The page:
Research objectives and content
The primary objective is to improve and develop the recently commissioned SuperMaximum soft x-ray photoemission spectromicroscope at Elettra, Sincrotrone Trieste. Soft x-ray photoemission spectromicroscopy allows the characterisation of the electronic, structural and chemical properties of buried interfaces by employing cross-sectional and plan-view techniques. This allows true device-grade structures to be studied where the interfaces are buried well below the probing depth of conventional electron spectropies and microscopies.
Initial work shall involve the characterisation of prototype semiconductor interfaces which are of interest in modern compound semiconductor physics and technology. This will enable the potential and limitations of the spectromicroscope to be established.
Following their fabraction by epitaxial methods, a series of compound semiconductor heterostructure systems (II-VI heterojunctions and superlattices, and tunable Schottky barrier metal-semiconductor contacts) shall then be extensively characterised using the spectromicroscope. Training content (objective, benefit and expected impact)
The training objective is two-fold: (i) To serve as an introduction to photoemission spectromicroscopy and subsequently train the applicant to a level of high expertise. Since this is a novel technique which presently has very few practioners in the world, the expertise acquired would be beneficial with its more widespread use with the advent of other third generation synchrotron radiation sources (Max Lab II Sweden, BESSY II Germany, Diamond Great Britain). Due to the direct application of the technique for the study of technologically important materials it is envisioned that the technique will be highly beneficial to the semiconductor industry both directly and indirectly (ii) To gain experimental skills and knowledge in advanced epitaxial fabrication methods for the growth of the material systems under investigation in this project. Molecular beam epitaxy is the preferred fabrication technique of compound semiconductor heterostructure devices and yet it is highly specialised requiring rigorous understanding of growth kinetics and experimental skills. There is a high demand for this expertise in the academic community as well as in industrial concerns active in optoelectronics and high speed devices.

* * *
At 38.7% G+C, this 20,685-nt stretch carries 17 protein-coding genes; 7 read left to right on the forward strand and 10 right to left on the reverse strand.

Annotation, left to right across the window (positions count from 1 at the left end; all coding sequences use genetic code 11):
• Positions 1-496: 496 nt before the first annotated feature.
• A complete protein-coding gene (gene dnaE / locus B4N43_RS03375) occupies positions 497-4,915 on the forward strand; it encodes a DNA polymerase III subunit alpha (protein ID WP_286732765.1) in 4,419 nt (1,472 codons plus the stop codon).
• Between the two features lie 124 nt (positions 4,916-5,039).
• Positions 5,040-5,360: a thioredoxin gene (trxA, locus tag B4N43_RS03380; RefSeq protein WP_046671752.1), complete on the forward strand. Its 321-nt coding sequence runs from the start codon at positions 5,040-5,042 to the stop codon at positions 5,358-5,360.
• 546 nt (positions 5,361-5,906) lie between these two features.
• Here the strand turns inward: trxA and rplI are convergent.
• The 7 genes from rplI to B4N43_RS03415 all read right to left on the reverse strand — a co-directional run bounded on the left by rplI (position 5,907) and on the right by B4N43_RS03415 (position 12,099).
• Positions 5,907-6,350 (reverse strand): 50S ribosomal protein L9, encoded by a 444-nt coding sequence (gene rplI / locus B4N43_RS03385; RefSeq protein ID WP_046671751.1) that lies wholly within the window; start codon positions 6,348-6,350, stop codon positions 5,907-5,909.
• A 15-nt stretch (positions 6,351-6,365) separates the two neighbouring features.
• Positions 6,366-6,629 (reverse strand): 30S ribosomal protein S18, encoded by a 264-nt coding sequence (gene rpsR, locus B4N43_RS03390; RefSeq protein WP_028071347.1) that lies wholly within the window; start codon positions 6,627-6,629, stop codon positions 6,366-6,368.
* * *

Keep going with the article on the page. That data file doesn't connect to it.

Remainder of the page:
Links with industry / industrial relevance (22)
The materials systems targeted by this proposal are the focus of intense industrial interest for the development of lasers and light emitting diodes operating in the blue-green range of the visible spectrum. Leading companies with active research programs in this area include Philips, 3M, Sony, Matsushita, Panasonic, Hewlett-Packard, and Xerox.